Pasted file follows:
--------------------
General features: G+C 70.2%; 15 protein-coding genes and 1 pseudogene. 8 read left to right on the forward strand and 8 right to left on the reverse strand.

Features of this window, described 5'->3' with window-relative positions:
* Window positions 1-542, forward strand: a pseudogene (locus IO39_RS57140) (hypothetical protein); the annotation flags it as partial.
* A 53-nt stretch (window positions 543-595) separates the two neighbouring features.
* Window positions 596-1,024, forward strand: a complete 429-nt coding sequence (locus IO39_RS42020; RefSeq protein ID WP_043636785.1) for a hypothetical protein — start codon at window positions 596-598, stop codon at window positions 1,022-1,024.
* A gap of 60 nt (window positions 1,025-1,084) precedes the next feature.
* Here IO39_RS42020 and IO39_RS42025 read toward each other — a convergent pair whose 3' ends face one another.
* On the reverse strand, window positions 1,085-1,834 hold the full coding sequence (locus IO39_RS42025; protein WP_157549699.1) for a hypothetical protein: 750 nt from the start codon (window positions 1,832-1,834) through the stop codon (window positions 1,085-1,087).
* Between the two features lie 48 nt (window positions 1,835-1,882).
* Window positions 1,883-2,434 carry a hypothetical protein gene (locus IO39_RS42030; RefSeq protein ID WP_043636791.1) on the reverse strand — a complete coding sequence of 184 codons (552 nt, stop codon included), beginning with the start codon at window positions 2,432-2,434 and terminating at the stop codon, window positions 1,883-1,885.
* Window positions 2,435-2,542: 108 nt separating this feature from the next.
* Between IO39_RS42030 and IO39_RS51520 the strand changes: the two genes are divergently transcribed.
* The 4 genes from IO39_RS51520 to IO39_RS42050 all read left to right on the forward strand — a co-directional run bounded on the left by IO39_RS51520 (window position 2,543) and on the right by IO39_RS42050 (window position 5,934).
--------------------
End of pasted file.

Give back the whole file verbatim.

General features: G+C 70.2%; 15 protein-coding genes and 1 pseudogene. 8 read left to right on the forward strand and 8 right to left on the reverse strand.

Features of this window, described 5'->3' with window-relative positions:
* Window positions 1-542, forward strand: a pseudogene (locus IO39_RS57140) (hypothetical protein); the annotation flags it as partial.
* A 53-nt stretch (window positions 543-595) separates the two neighbouring features.
* Window positions 596-1,024, forward strand: a complete 429-nt coding sequence (locus IO39_RS42020; RefSeq protein ID WP_043636785.1) for a hypothetical protein — start codon at window positions 596-598, stop codon at window positions 1,022-1,024.
* A gap of 60 nt (window positions 1,025-1,084) precedes the next feature.
* Here IO39_RS42020 and IO39_RS42025 read toward each other — a convergent pair whose 3' ends face one another.
* On the reverse strand, window positions 1,085-1,834 hold the full coding sequence (locus IO39_RS42025; protein WP_157549699.1) for a hypothetical protein: 750 nt from the start codon (window positions 1,832-1,834) through the stop codon (window positions 1,085-1,087).
* Between the two features lie 48 nt (window positions 1,835-1,882).
* Window positions 1,883-2,434 carry a hypothetical protein gene (locus IO39_RS42030; RefSeq protein ID WP_043636791.1) on the reverse strand — a complete coding sequence of 184 codons (552 nt, stop codon included), beginning with the start codon at window positions 2,432-2,434 and terminating at the stop codon, window positions 1,883-1,885.
* Window positions 2,435-2,542: 108 nt separating this feature from the next.
* Between IO39_RS42030 and IO39_RS51520 the strand changes: the two genes are divergently transcribed.
* The 4 genes from IO39_RS51520 to IO39_RS42050 all read left to right on the forward strand — a co-directional run bounded on the left by IO39_RS51520 (window position 2,543) and on the right by IO39_RS42050 (window position 5,934).